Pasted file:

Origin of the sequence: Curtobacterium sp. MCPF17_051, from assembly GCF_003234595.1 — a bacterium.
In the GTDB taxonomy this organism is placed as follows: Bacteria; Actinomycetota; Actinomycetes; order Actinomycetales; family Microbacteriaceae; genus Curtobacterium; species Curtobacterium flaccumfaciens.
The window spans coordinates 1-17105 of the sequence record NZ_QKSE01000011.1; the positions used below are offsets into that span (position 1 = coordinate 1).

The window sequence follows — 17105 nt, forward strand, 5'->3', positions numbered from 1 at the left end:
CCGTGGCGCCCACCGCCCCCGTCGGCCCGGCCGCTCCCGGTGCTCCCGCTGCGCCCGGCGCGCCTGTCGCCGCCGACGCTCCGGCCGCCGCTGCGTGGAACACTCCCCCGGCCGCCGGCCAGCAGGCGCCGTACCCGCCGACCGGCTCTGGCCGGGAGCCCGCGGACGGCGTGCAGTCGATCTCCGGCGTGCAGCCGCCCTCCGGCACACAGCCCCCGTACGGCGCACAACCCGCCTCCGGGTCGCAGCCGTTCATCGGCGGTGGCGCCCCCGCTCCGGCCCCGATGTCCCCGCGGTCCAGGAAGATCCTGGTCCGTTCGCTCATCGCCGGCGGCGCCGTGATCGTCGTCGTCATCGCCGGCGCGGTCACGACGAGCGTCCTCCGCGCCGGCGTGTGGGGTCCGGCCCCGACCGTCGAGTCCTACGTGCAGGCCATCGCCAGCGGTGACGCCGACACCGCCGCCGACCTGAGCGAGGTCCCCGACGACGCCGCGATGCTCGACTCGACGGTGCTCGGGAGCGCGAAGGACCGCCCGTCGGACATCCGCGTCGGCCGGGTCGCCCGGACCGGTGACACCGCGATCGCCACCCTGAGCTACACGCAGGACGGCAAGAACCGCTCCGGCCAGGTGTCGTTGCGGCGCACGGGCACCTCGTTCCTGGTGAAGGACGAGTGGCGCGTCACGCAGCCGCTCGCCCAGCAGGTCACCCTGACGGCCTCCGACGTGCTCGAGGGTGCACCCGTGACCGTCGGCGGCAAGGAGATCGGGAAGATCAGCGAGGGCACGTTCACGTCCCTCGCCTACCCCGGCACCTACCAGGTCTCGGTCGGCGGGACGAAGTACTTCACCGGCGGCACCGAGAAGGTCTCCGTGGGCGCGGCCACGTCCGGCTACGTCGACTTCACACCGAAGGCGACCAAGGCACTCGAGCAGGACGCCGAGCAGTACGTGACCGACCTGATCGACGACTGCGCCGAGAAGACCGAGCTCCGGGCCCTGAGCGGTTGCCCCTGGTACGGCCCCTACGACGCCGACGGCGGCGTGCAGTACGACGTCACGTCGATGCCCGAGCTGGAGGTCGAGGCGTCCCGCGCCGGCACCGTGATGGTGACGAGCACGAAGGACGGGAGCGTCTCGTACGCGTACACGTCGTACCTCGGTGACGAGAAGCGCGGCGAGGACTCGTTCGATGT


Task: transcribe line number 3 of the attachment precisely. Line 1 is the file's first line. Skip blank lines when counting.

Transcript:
The window spans coordinates 1-17105 of the sequence record NZ_QKSE01000011.1; the positions used below are offsets into that span (position 1 = coordinate 1).